Pub. Date: 27/03/2014
Publisher: Bloomsbury Publishing Plc
A powerful Enchanter, Aldebaran, discoverer of the precious Elixir of Eternal Youth, is tired of playing with the lives of men and retires to his beautiful kingdom located on the path between the earth and the moon. There, he passes his time educating his beautiful daughter, Melusine, in the intricate profession of sorcery; his only worry is that she should never experience the misery of the mortal world.
Melusine, like most children, is deaf to her father’s cautionary words and longs to see life on the mysterious planet at the end of the moon path. One day she disobeys Alderbaran and uses her magic powers to descend to Earth, landing in the peculiar kingdom ruled by the Emperor Eminondas. Melusine’s uncommon beauty causes stir among the royals and courtiers, and she soon finds herself entangled in complicated triangles and love intrigues. Unaccustomed to the etiquette and politics of the court, Melusine uses her magic powers to aid her pilgrimage among humans, but what worked well in the kingdom of her father results in some unexpected complications in the earthly empire.
, first published in 1925, tells an enchanting tale of Melusine’s strange incursion into the world of humans where she experiences, for the first time, feelings of love, jealousy and loneliness. , written with charm and humour, is a truly enjoyable parable which explores, through fantasy and gentle mockery, some of the ever-puzzling paradoxes of human behaviour.I always love discovering books from the past. It is something I discovered in my first year at University, that some of the most popular authors of previous decades, even centuries, are virtually unknown to readers now. They could have outsold Charles Dickens or Victor Hugo, but time has not been kind to them. Of course the reason many of these are forgotten is because they are the 18th century equivalent of 50 Shades of Grey, shocking and interesting at the moment but hardly a literary masterpiece that gets to the core of what it is to be human. At University I encountered a number of these "forgotten" best-sellers and it was fascinating to dip into them. Not all of them were as enjoyable as These Mortals, however. Now, Margaret Irwin isn't entirely forgotten, and she definitely hasn't cast aside because her writing wasn't any good. Rather, she is buried under decades of new releases and changing reader preferences. Adult fairy-tales, what These Mortals is categorised as, were not really "in" for very long time, they are definitely making a return and Irwin's beautiful novel should be at the very front of the queue.
Irwin's These Mortals is a parable, a didactic story which illustrates certain principles or lessons. Think of most Bible tales, such as 'The Return of the Prodigal Son', or famous tales like 'The Boy Who Cried Wolf'. They are relatively straight to the point and at the end you've been taught a lesson. Although perhaps nothing could sound drearier, parables make for some of the most fascinating and long lasting stories. They can be absolutely beautiful and iconic and authors have created true masterpieces. Andersen's 'The Emperor's New Clothes' comes to mind here. Irwin's These Mortals is much more similar to Andersen's tale than to Bible tales. She writes a lyrically beautiful story about a half-fairy, half-mortal maiden who encounters the human world and all it brings with it for the first time. Melusine, naive in a way that is charming rather than annoying, encounters deceit, love, heartbreak, fashion and betrayal for the first time and Irwin takes each of these and uses them to comment on the nature of humans. Many of the characters around Melusine are quite despicable at times, and yet their behaviour is also so recognisable to us mere mortals that we can't help but understand them. There is an incredible skill behind writing about humans like this, and Irwin makes it seem easy. She also makes it seem beautiful. These Mortals is steeped in beautiful images, with fairies that are half snake, shells that get turned into ships, and maidens who dance on moonbeams. I'm still thinking about these moments.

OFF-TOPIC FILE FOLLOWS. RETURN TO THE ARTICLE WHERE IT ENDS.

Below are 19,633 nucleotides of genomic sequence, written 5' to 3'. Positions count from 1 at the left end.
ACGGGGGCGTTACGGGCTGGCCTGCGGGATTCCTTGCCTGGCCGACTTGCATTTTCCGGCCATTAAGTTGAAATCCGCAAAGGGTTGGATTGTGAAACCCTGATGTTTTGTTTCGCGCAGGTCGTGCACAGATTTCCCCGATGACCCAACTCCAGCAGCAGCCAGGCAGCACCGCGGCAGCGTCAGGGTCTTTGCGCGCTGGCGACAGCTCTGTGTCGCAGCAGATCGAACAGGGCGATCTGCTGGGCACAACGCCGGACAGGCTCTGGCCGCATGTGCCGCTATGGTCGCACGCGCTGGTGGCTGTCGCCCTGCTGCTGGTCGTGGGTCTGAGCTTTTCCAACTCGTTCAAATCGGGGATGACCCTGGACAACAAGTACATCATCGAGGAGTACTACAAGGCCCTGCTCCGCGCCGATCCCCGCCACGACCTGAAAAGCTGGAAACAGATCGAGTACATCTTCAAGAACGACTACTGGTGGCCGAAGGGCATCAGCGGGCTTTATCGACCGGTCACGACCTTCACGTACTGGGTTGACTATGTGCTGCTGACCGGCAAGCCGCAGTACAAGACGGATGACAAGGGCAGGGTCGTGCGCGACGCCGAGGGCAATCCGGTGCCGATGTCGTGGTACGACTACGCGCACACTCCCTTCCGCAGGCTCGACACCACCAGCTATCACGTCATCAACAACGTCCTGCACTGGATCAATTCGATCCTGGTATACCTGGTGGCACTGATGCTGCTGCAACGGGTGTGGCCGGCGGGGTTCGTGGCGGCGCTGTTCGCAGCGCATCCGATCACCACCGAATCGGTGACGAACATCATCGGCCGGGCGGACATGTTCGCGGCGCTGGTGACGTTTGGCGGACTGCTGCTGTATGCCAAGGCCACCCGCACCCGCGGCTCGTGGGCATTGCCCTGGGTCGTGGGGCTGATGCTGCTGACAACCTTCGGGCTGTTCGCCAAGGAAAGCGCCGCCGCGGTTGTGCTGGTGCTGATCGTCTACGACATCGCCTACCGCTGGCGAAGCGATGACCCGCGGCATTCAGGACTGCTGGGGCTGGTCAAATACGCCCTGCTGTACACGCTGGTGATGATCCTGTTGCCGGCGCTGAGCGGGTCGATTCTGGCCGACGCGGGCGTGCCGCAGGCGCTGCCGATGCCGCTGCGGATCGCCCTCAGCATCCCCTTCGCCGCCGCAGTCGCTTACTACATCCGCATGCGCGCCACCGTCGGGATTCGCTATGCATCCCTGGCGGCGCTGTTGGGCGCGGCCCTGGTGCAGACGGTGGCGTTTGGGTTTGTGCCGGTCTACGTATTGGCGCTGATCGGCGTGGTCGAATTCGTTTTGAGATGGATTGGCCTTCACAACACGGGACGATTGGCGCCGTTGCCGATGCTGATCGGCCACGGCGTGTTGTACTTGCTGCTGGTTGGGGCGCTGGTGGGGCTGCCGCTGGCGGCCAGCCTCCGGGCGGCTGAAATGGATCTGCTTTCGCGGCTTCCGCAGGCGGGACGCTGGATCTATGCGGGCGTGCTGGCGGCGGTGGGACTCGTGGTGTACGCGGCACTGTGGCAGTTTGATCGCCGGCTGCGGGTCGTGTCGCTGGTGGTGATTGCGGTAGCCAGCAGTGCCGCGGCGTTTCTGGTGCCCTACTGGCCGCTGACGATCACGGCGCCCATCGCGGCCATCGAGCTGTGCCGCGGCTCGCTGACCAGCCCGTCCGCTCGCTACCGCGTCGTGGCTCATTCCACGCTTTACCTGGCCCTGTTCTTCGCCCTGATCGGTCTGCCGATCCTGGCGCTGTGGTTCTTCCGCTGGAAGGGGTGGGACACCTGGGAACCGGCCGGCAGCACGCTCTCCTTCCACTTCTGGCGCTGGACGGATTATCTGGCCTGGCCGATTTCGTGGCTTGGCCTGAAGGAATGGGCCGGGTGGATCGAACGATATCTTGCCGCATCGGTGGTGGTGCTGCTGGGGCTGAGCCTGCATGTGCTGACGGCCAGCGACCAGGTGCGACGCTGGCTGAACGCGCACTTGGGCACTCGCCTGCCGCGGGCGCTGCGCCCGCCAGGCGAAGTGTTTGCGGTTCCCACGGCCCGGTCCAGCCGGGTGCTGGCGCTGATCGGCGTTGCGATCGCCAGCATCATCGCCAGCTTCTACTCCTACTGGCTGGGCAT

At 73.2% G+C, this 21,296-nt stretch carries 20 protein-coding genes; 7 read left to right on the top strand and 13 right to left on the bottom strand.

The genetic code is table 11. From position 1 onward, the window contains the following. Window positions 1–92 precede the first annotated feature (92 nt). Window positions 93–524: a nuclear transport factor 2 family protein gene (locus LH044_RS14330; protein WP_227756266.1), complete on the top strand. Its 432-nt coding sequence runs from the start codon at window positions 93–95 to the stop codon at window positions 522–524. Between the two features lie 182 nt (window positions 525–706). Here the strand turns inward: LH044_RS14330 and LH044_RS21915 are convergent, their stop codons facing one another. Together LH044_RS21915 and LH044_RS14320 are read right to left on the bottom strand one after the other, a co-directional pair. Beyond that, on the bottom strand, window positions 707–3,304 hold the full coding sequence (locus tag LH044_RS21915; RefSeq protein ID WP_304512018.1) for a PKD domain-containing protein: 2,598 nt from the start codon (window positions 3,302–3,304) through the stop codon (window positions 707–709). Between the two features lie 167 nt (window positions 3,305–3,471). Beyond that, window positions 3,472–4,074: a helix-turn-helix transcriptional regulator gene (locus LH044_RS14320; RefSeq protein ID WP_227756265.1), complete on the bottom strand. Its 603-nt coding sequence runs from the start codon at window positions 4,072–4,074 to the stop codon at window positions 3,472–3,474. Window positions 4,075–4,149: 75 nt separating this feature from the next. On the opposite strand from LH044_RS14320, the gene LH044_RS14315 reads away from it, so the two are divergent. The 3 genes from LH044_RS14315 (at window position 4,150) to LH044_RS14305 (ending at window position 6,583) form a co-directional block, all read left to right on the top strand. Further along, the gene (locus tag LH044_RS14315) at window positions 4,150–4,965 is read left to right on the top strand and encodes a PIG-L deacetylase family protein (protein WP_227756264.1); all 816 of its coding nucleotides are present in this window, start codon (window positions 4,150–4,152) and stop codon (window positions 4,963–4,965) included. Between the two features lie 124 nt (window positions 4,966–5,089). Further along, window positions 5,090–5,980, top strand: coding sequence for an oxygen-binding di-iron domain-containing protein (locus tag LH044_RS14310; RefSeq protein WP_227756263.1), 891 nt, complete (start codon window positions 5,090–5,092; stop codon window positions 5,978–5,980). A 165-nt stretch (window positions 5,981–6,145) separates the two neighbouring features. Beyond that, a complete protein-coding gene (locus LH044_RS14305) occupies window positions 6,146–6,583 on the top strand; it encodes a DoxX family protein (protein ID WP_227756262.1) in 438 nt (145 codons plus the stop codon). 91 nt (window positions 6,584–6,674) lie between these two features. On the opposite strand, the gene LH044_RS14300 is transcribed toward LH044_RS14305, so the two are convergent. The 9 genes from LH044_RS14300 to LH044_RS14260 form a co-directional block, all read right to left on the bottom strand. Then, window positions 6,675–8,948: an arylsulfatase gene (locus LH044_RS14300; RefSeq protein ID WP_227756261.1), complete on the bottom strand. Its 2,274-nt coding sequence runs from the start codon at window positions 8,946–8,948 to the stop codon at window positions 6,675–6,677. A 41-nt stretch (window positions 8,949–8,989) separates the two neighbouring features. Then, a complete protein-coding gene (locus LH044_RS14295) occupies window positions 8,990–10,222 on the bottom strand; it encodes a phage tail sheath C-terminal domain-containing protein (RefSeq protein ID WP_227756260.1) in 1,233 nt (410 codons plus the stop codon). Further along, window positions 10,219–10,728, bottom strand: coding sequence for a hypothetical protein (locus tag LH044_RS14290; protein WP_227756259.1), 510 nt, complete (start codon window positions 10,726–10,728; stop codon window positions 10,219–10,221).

I absolutely adored Margaret Irwin's writing. There is something beautifully enchanting about how she weaves her words together. The pace of the novel is very calm, taking its time with Melusine's experiences in the human world, stepping aside for the experiences of the other characters, and never rushing ahead to a big twist or turn. To be cliche, These Mortals runs like a smooth river, delightfully refreshing and invigorating. Irwin also delights in commenting upon her characters in a way that reminded me almost of Jane Austen. Many first time Austen readers mistake her for being sugary sweet and quaint, missing the almost biting observations she makes between the lines. Please read the opening line of Pride & Prejudice with a sarcasm-heavy voice and tell me again it is not meant to be sarcastic. Similarly, Irwin is constantly commenting on her characters, bringing to light the things they would probably prefer to leave in the shadows, thereby actually managing to discuss those 'ever-puzzling paradoxes of human behaviour' while also being a funny read. I will definitely be reading more of Margaret Irwin's work.
I give this novel...
I adored Irwin's These Mortals. It is beautiful and other-worldly, digging into humanity with charm and humour. Irwin creates enchanting images and never questions both the cruelness and the magic of the human world. I'd recommend this to fans of fairy tales and fantasy, as well as those interested in exploring parables.